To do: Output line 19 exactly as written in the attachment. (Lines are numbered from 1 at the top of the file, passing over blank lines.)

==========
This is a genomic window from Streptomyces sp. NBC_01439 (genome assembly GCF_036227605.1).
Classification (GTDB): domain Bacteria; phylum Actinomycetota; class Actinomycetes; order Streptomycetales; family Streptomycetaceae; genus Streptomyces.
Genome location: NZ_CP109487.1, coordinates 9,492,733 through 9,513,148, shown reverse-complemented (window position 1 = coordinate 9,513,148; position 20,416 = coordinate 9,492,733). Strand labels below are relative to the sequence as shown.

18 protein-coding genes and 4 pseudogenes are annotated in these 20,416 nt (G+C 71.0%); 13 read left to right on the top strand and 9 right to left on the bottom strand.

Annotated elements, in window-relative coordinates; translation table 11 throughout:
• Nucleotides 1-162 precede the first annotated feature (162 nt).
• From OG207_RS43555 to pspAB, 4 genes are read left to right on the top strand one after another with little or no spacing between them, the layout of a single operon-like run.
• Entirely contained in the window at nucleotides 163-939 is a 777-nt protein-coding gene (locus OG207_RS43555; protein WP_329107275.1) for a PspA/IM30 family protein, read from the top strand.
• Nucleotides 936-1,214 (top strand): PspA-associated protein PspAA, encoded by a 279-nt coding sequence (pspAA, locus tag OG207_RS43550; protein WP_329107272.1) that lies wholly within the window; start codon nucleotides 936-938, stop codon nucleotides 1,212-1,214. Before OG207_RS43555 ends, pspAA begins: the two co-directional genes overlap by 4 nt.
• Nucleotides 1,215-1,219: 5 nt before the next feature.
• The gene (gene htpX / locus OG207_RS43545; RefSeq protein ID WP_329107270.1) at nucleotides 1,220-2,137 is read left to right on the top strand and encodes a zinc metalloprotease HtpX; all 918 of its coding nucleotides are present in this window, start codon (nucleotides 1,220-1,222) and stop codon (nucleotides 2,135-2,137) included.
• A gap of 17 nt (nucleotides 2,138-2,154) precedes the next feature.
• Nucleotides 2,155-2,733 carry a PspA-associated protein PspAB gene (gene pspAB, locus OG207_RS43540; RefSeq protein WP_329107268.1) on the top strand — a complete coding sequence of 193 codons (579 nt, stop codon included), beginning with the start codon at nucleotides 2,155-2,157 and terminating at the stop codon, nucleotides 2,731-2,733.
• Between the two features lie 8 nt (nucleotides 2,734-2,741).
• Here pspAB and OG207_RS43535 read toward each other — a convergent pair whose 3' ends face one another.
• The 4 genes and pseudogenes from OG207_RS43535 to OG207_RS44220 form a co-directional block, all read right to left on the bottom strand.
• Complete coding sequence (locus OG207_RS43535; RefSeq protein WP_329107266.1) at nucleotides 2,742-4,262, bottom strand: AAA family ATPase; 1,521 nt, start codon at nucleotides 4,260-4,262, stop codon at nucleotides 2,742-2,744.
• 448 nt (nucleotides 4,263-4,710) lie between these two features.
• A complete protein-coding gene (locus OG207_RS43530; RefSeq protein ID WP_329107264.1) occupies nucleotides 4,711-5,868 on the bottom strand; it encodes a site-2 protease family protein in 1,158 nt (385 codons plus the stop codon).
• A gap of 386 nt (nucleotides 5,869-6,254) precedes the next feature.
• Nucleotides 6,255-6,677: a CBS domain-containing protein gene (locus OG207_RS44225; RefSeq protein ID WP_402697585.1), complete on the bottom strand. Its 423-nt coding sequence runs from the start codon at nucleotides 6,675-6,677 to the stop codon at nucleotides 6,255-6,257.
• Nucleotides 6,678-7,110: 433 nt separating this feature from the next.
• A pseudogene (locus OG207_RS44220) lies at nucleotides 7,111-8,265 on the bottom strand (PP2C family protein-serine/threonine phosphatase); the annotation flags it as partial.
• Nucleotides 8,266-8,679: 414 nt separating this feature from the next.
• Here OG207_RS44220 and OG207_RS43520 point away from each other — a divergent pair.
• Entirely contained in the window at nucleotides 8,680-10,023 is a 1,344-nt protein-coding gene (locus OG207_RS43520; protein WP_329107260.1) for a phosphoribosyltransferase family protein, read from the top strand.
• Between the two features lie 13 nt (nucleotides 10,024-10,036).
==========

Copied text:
• A complete protein-coding gene (locus OG207_RS43530; RefSeq protein ID WP_329107264.1) occupies nucleotides 4,711-5,868 on the bottom strand; it encodes a site-2 protease family protein in 1,158 nt (385 codons plus the stop codon).